, then the new cipher obtained after taking the opposite has just the right encoder to cancel the drift that `compute_max`

would otherwise entail.

The rest of the function follows quite standard coding practice: we convert the array to an iterator, set the result to its first elements (or raise an error if the array is empty), then loop over the other elements to find the global maximum.

As before, the function used to compute the minimum of an array is very similar:

The only differences between this and the maximum array iterator are that we don’t need to take the opposite of 0 and, of course, that we are using our`compute_min`

function instead of `compute_max`

.

Let us show how to use these functions on a simple example. Create a file `src/main.rs`

containing

The code shown in the rest of this section should go in this `main`

function.

We first define the encoder. We will work with values between 0 and 1, with 4 bits of accuracy. We set the number of bits of padding to 2. (See the concrete documentation for more information on the encoders, keys, and parameters.)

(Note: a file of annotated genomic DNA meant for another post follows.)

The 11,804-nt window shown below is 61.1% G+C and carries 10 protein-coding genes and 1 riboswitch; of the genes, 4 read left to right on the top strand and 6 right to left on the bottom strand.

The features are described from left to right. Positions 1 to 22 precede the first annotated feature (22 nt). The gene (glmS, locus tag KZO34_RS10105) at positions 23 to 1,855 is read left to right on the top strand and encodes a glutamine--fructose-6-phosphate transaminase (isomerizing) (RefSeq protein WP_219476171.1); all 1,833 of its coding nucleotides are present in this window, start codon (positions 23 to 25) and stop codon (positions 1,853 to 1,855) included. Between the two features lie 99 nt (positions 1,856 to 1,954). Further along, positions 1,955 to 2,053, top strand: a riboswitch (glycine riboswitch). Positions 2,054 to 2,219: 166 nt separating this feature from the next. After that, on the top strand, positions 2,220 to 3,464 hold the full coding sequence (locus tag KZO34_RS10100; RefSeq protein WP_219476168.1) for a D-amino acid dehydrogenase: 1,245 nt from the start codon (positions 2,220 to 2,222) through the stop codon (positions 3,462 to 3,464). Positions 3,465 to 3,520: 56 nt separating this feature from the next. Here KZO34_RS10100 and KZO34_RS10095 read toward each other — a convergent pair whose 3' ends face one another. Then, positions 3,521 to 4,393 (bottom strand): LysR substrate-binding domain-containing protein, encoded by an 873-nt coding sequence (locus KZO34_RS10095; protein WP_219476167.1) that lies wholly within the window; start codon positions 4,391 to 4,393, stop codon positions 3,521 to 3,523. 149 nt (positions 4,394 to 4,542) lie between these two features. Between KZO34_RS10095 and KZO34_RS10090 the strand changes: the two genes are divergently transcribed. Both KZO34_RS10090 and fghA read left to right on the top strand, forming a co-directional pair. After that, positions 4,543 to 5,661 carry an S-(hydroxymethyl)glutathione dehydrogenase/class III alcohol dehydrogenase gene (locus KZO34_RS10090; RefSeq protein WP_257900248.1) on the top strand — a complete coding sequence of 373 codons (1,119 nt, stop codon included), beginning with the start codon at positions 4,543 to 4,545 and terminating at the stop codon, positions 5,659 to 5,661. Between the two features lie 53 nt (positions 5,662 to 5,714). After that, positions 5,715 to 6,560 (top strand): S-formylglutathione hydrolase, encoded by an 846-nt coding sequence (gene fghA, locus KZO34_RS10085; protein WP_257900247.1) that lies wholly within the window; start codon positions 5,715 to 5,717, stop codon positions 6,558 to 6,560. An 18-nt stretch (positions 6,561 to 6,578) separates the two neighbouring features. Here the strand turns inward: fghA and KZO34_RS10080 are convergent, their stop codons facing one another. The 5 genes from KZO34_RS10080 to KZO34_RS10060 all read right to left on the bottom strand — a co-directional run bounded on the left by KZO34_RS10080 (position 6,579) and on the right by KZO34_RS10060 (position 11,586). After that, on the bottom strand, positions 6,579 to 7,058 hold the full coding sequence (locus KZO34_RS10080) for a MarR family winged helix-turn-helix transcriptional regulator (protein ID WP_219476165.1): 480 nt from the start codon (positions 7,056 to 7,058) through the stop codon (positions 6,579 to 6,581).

We then define the key-switching key, needed to convert a ciphertext for the key `sk_out `

to a ciphertext for `sk_in`

, and the bootstrapping key. They both take two parameters, which we set to 5. (See the Concrete documentation.)

That’s all for the set-up. We now define the vector of messages:

decrypt the result:

round the values:

print the results and return `Ok(())`

:

Running the program using `cargo run --release`

, you should get:

While finding the minimum and maximum of a dataset can already be useful, in practice this truly shines when used as a building block for other algorithms, *e.g.*, sorting an array. In this section, we now show how to implement a basic sorting algorithm working entirely on encrypted data.